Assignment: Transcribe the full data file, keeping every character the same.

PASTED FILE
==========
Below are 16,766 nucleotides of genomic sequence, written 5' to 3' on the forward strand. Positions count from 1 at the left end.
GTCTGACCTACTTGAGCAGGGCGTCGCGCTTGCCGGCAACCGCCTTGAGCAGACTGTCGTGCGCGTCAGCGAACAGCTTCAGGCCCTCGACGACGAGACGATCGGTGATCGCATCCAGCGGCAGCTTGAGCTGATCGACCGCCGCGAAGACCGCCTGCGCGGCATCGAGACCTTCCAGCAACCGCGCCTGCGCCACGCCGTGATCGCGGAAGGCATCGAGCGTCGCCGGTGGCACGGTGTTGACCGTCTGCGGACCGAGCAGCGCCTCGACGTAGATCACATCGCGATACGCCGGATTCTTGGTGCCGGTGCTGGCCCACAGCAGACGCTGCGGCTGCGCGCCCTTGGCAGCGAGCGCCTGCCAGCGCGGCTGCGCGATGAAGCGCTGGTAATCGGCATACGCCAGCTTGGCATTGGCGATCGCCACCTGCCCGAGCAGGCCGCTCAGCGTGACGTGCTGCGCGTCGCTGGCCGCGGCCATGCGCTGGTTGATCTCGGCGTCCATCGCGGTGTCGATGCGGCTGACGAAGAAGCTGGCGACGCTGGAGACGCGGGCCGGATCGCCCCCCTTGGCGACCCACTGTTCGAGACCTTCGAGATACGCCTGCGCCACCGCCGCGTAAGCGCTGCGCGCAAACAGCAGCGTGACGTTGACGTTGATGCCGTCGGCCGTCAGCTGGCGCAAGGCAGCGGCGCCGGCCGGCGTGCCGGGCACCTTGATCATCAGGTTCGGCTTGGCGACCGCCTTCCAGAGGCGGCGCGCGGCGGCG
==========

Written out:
Below are 16,766 nucleotides of genomic sequence, written 5' to 3' on the forward strand. Positions count from 1 at the left end.
GTCTGACCTACTTGAGCAGGGCGTCGCGCTTGCCGGCAACCGCCTTGAGCAGACTGTCGTGCGCGTCAGCGAACAGCTTCAGGCCCTCGACGACGAGACGATCGGTGATCGCATCCAGCGGCAGCTTGAGCTGATCGACCGCCGCGAAGACCGCCTGCGCGGCATCGAGACCTTCCAGCAACCGCGCCTGCGCCACGCCGTGATCGCGGAAGGCATCGAGCGTCGCCGGTGGCACGGTGTTGACCGTCTGCGGACCGAGCAGCGCCTCGACGTAGATCACATCGCGATACGCCGGATTCTTGGTGCCGGTGCTGGCCCACAGCAGACGCTGCGGCTGCGCGCCCTTGGCAGCGAGCGCCTGCCAGCGCGGCTGCGCGATGAAGCGCTGGTAATCGGCATACGCCAGCTTGGCATTGGCGATCGCCACCTGCCCGAGCAGGCCGCTCAGCGTGACGTGCTGCGCGTCGCTGGCCGCGGCCATGCGCTGGTTGATCTCGGCGTCCATCGCGGTGTCGATGCGGCTGACGAAGAAGCTGGCGACGCTGGAGACGCGGGCCGGATCGCCCCCCTTGGCGACCCACTGTTCGAGACCTTCGAGATACGCCTGCGCCACCGCCGCGTAAGCGCTGCGCGCAAACAGCAGCGTGACGTTGACGTTGATGCCGTCGGCCGTCAGCTGGCGCAAGGCAGCGGCGCCGGCCGGCGTGCCGGGCACCTTGATCATCAGGTTCGGCTTGGCGACCGCCTTCCAGAGGCGGCGCGCGGCGGCG